previous next
[251] not be unreasonable to expect that a large part of McClellan's army would have been captured or destroyed.

For some days after the great battles, the Army of Northern Virginia camped along the bank of James river. Barksdale's Brigade bivouacked at Camp Holly, a locality once occupied as a camp by General Washington with his army. The soil along the James was quite productive and the extensive fields of corn, which was in roasting ear, afforded the greatest enjoyment to the troops. The government bought the crops and the soldiers were not long in stripping the stalks. Eight and ten ears was an average meal for a man. In Richmond every available place was used to shelter the great number of our wounded, and at nearly every country house wounded men were cared for by the devoted Virginia women.

The Federal Army returned from whence it came, and very soon General Lee transferred his forces beyond the Rapidan. After his defeat, McClellan was superseded in command by Major-General John Pope, who boldly announced that ‘he would take Richmond without delay.’ In his orders, which were read to the army, and which were extensively published throughout the North, he said: ‘The commanding general enjoins his army to discard such phrases as “base of supplies,” and “lines of retreat,” as unworthy of soldiers destined to follow one who has never seen anything but the backs of his enemies.’

Pope charmed the Northern people, as well as the Washington administration, by his bombastic talk. He even went so far as to assert: ‘Had I such an army as McClellan's before the Richmond battles, I would march straight to New Orleans.’

McClellan's army was withdrawn from the peninsula to make a junction with the Army of Virginia, in front of Washington.

The Army of Virginia numbered 50,090 effectives on August 7, while the Army of the Potomac numbered in round figures 100,000 men. Therefore, when General Pope began ‘The march on-to-Richmond,’ his fighting force numbered 150,000, which was 22,673 greater than McClellan's effectives before Richmond.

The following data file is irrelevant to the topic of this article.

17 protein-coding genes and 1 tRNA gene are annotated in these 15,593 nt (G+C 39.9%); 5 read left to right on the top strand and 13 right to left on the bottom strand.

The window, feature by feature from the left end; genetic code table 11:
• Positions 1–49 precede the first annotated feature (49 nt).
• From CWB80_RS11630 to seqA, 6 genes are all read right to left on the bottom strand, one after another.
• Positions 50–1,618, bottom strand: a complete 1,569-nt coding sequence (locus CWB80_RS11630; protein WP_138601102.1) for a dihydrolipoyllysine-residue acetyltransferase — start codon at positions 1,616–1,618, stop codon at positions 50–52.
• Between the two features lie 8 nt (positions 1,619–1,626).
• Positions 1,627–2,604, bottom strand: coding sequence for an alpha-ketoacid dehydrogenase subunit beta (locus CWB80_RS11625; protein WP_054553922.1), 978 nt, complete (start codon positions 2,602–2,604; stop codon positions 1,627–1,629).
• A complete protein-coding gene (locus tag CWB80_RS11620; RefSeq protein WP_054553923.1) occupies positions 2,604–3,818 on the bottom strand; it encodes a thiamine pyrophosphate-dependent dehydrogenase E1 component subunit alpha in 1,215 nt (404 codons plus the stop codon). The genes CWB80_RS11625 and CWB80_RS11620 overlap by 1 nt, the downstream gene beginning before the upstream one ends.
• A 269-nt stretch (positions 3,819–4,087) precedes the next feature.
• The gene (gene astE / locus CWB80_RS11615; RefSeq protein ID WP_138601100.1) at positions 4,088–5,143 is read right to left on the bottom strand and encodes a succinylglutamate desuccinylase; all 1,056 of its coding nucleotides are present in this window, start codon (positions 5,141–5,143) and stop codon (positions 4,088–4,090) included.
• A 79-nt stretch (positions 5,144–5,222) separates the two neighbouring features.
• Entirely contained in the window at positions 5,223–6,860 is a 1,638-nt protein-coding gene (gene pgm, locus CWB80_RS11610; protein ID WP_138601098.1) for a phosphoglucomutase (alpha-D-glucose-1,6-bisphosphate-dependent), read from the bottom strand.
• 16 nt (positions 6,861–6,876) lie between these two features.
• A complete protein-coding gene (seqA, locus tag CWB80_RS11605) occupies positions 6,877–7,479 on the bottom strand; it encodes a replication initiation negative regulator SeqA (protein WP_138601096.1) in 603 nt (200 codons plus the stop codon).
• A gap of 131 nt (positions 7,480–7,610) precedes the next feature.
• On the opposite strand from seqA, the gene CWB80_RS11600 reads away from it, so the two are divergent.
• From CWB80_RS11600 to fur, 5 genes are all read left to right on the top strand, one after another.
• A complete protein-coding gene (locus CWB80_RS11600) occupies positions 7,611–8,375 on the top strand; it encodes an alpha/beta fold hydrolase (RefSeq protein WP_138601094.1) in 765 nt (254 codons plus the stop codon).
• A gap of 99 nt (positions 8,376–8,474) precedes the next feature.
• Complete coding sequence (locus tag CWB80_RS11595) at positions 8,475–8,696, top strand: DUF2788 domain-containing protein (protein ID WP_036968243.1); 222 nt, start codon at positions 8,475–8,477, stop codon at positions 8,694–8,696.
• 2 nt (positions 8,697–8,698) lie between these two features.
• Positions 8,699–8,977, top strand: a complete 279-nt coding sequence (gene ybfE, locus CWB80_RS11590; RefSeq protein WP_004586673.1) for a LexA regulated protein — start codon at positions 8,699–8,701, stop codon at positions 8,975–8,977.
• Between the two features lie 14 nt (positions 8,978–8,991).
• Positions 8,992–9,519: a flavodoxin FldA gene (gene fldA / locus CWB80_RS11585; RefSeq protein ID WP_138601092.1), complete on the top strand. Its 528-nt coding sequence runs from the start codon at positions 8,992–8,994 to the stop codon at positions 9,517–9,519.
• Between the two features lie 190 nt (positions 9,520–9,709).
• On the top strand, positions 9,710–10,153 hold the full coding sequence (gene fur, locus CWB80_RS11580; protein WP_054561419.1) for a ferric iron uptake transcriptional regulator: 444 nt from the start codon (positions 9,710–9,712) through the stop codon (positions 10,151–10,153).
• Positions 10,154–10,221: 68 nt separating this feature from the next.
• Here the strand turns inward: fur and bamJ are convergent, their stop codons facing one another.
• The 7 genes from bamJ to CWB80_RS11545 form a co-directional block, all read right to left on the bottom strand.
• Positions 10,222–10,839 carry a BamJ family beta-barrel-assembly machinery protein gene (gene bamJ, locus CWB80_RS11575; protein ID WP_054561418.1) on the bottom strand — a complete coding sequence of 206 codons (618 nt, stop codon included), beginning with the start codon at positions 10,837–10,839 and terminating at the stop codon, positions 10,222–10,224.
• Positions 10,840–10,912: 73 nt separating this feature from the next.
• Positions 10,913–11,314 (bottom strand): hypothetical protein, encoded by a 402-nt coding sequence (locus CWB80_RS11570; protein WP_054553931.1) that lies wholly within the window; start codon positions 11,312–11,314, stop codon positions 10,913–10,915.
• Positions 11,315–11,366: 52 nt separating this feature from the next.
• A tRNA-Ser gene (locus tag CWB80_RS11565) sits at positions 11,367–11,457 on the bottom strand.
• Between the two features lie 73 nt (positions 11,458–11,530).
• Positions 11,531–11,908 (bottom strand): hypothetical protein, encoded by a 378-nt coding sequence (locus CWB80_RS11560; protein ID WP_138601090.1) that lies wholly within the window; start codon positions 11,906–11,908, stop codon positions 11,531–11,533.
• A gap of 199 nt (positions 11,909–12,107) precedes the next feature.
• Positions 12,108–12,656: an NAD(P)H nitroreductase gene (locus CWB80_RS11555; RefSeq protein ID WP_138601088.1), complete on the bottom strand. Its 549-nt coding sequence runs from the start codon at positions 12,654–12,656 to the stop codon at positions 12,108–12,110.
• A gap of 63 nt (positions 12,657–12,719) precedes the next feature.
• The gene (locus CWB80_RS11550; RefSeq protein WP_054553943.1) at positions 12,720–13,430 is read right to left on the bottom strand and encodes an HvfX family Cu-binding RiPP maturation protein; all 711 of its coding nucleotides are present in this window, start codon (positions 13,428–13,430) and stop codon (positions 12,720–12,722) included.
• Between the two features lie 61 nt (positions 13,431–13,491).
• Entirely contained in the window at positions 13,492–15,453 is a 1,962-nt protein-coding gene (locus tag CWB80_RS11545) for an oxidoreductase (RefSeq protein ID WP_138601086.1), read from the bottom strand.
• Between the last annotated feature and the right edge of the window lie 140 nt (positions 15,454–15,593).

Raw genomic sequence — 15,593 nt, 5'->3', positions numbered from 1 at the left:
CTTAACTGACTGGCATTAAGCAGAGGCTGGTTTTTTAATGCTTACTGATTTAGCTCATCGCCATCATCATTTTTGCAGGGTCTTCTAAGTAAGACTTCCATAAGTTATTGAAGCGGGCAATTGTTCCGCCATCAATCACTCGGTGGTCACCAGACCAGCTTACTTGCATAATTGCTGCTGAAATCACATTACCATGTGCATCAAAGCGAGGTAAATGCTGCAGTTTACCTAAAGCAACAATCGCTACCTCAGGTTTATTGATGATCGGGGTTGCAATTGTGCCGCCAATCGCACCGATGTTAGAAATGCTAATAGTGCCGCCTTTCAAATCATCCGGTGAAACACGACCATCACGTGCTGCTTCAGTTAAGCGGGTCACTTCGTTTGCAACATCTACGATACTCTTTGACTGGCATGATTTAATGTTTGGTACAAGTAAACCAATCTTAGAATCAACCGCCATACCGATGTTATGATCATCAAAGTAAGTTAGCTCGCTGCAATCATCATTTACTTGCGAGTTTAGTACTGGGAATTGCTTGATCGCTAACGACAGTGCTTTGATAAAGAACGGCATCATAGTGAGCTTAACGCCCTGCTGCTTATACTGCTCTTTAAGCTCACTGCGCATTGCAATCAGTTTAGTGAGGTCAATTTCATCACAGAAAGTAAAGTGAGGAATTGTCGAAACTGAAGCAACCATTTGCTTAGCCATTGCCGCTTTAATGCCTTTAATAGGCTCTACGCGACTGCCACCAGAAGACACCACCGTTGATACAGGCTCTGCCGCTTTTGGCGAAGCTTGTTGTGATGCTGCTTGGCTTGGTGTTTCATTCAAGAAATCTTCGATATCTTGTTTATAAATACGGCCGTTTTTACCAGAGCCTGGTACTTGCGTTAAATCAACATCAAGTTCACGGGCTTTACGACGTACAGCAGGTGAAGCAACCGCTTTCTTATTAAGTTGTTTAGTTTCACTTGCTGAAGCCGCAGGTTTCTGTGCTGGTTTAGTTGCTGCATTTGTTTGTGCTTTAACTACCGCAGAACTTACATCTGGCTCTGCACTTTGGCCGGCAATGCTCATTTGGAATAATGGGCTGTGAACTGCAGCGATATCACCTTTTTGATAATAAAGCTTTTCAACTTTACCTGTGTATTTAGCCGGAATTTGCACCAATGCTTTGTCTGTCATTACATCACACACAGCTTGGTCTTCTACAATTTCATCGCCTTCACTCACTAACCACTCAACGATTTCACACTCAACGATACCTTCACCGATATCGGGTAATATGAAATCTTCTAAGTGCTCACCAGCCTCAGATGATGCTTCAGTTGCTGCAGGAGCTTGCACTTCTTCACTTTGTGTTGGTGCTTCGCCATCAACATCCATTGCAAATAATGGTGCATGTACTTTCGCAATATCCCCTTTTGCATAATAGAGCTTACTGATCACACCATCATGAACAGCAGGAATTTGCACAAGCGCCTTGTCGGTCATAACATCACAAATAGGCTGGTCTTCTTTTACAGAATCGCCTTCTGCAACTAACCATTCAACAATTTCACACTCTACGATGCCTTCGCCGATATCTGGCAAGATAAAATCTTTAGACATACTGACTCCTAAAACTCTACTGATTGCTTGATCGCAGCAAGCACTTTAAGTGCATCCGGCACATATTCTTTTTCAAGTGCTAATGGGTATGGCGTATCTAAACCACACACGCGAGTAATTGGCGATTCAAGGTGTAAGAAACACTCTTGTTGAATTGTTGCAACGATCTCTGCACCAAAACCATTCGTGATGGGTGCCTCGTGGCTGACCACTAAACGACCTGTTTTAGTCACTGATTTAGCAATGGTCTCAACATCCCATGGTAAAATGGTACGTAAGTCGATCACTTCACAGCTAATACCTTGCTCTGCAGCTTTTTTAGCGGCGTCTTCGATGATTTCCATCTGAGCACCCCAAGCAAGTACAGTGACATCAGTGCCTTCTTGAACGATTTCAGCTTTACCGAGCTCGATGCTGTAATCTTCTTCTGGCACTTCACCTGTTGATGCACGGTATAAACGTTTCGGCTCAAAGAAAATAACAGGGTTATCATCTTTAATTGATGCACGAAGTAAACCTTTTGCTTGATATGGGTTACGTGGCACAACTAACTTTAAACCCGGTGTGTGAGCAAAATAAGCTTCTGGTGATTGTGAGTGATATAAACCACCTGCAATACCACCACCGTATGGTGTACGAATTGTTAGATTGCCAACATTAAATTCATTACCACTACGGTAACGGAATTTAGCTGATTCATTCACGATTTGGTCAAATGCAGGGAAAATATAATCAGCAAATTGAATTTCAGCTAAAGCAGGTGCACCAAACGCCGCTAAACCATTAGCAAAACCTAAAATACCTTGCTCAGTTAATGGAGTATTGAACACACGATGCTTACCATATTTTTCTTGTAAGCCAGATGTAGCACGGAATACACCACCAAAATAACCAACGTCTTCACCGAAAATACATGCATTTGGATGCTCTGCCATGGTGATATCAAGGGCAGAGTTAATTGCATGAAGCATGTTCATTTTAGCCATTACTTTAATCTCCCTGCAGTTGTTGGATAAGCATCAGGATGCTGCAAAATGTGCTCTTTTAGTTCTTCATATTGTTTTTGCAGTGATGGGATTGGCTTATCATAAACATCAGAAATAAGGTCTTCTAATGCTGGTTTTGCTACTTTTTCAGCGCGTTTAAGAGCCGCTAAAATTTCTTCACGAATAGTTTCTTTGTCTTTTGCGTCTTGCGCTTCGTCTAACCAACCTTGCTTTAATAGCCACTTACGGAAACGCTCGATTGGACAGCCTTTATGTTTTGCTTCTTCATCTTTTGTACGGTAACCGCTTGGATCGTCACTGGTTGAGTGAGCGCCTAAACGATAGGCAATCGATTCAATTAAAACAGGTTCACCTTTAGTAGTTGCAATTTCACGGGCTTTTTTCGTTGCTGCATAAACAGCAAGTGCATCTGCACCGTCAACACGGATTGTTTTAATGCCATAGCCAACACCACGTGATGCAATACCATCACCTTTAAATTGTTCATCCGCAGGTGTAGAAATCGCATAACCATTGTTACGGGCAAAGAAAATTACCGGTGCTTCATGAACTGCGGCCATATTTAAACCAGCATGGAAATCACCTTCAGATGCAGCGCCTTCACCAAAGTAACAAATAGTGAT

General Lee's army was reduced 15,000 on account of the killed and wounded in the seven days battles, leaving 73,967 for duty. When he departed from Richmond his strength was still further reduced 12,000 by the loss of McLaws' Division, and two brigades, under General Walker, left behind for the protection of the city. General Lee, therefore, carried with him 61,967 men to meet Pope and his army of 150,000.

Creative Commons License
This work is licensed under a Creative Commons Attribution-ShareAlike 3.0 United States License.

An XML version of this text is available for download, with the additional restriction that you offer Perseus any modifications you make. Perseus provides credit for all accepted changes, storing new additions in a versioning system.

hide Places (automatically extracted)

View a map of the most frequently mentioned places in this document.

Sort places alphabetically, as they appear on the page, by frequency
Click on a place to search for it in this document.
Richmond (Virginia, United States) (2)

Download Pleiades ancient places geospacial dataset for this text.

hide People (automatically extracted)
Sort people alphabetically, as they appear on the page, by frequency
Click on a person to search for him/her in this document.
H. B. McClellan (5)
John Pope (4)
Robert Edward Lee (3)
George Washington (1)
Isham Walker (1)
Lafayatte McLaws (1)
Barksdale (1)
hide Dates (automatically extracted)
Sort dates alphabetically, as they appear on the page, by frequency
Click on a date to search for it in this document.
August 7th (1)
hide Display Preferences
Greek Display:
Arabic Display:
View by Default:
Browse Bar: